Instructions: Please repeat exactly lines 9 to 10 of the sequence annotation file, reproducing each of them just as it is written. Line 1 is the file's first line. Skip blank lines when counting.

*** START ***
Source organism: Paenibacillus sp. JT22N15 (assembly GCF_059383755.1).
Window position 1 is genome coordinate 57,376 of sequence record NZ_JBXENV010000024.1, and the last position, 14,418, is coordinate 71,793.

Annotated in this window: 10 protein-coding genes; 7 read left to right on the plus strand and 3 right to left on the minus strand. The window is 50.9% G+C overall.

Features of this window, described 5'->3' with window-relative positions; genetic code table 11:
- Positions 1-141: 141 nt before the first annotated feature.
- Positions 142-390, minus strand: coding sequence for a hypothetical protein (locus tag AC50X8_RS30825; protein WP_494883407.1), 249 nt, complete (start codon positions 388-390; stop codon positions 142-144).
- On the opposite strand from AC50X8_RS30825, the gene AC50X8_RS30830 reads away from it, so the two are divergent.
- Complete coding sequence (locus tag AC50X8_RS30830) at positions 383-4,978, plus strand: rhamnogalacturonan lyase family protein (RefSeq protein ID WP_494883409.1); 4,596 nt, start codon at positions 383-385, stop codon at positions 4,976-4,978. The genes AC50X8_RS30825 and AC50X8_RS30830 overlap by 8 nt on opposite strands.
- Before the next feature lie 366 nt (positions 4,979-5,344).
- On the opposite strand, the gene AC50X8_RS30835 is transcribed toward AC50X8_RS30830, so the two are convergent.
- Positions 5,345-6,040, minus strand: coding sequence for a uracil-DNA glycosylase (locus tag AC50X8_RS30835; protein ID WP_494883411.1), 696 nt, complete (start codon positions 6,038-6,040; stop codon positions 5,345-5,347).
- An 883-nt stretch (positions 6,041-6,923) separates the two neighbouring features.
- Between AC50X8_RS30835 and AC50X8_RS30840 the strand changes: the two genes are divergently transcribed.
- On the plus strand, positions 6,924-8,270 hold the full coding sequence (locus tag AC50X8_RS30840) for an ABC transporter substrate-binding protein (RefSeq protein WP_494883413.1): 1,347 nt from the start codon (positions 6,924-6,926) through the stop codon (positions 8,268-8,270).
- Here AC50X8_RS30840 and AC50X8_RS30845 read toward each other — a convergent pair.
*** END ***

- Before the next feature lie 366 nt (positions 4,979-5,344).
- On the opposite strand, the gene AC50X8_RS30835 is transcribed toward AC50X8_RS30830, so the two are convergent.